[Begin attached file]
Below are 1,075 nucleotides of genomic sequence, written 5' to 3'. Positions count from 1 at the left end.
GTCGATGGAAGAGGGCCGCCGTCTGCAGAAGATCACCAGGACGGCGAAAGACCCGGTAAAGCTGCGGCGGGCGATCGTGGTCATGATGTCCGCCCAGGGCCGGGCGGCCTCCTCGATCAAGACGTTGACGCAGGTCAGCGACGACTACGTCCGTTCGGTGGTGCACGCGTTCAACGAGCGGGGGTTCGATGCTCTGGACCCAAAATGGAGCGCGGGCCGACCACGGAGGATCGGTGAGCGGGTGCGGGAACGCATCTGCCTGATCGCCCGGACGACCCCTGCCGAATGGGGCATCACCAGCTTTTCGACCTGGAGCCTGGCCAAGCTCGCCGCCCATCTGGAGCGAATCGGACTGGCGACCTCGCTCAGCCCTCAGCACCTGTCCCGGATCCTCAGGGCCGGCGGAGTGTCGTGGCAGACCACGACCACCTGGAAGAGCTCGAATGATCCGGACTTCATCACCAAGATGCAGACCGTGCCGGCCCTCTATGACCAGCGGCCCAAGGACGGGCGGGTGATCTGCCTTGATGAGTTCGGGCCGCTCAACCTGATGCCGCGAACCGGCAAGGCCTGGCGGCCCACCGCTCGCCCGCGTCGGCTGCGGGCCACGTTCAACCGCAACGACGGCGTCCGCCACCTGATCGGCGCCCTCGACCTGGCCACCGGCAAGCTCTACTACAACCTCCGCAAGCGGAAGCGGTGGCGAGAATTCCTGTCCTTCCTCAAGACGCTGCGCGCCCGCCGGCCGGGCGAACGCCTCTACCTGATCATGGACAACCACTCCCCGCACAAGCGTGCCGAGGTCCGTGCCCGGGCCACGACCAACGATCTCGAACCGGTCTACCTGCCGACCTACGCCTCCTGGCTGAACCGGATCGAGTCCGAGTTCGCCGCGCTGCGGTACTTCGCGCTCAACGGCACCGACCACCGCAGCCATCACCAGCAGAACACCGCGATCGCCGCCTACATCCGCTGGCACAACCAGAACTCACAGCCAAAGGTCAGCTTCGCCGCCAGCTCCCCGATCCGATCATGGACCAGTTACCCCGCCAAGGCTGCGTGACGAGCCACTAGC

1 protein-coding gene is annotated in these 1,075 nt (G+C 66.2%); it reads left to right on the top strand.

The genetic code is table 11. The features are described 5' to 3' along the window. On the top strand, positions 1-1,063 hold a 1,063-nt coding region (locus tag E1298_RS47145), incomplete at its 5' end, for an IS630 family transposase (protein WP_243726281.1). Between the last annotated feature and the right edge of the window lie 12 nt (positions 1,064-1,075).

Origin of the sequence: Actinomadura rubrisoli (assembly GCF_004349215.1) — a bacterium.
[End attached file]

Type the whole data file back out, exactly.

Below are 1,075 nucleotides of genomic sequence, written 5' to 3'. Positions count from 1 at the left end.
GTCGATGGAAGAGGGCCGCCGTCTGCAGAAGATCACCAGGACGGCGAAAGACCCGGTAAAGCTGCGGCGGGCGATCGTGGTCATGATGTCCGCCCAGGGCCGGGCGGCCTCCTCGATCAAGACGTTGACGCAGGTCAGCGACGACTACGTCCGTTCGGTGGTGCACGCGTTCAACGAGCGGGGGTTCGATGCTCTGGACCCAAAATGGAGCGCGGGCCGACCACGGAGGATCGGTGAGCGGGTGCGGGAACGCATCTGCCTGATCGCCCGGACGACCCCTGCCGAATGGGGCATCACCAGCTTTTCGACCTGGAGCCTGGCCAAGCTCGCCGCCCATCTGGAGCGAATCGGACTGGCGACCTCGCTCAGCCCTCAGCACCTGTCCCGGATCCTCAGGGCCGGCGGAGTGTCGTGGCAGACCACGACCACCTGGAAGAGCTCGAATGATCCGGACTTCATCACCAAGATGCAGACCGTGCCGGCCCTCTATGACCAGCGGCCCAAGGACGGGCGGGTGATCTGCCTTGATGAGTTCGGGCCGCTCAACCTGATGCCGCGAACCGGCAAGGCCTGGCGGCCCACCGCTCGCCCGCGTCGGCTGCGGGCCACGTTCAACCGCAACGACGGCGTCCGCCACCTGATCGGCGCCCTCGACCTGGCCACCGGCAAGCTCTACTACAACCTCCGCAAGCGGAAGCGGTGGCGAGAATTCCTGTCCTTCCTCAAGACGCTGCGCGCCCGCCGGCCGGGCGAACGCCTCTACCTGATCATGGACAACCACTCCCCGCACAAGCGTGCCGAGGTCCGTGCCCGGGCCACGACCAACGATCTCGAACCGGTCTACCTGCCGACCTACGCCTCCTGGCTGAACCGGATCGAGTCCGAGTTCGCCGCGCTGCGGTACTTCGCGCTCAACGGCACCGACCACCGCAGCCATCACCAGCAGAACACCGCGATCGCCGCCTACATCCGCTGGCACAACCAGAACTCACAGCCAAAGGTCAGCTTCGCCGCCAGCTCCCCGATCCGATCATGGACCAGTTACCCCGCCAAGGCTGCGTGACGAGCCACTAGC

1 protein-coding gene is annotated in these 1,075 nt (G+C 66.2%); it reads left to right on the top strand.

The genetic code is table 11. The features are described 5' to 3' along the window. On the top strand, positions 1-1,063 hold a 1,063-nt coding region (locus tag E1298_RS47145), incomplete at its 5' end, for an IS630 family transposase (protein WP_243726281.1). Between the last annotated feature and the right edge of the window lie 12 nt (positions 1,064-1,075).

Origin of the sequence: Actinomadura rubrisoli (assembly GCF_004349215.1) — a bacterium.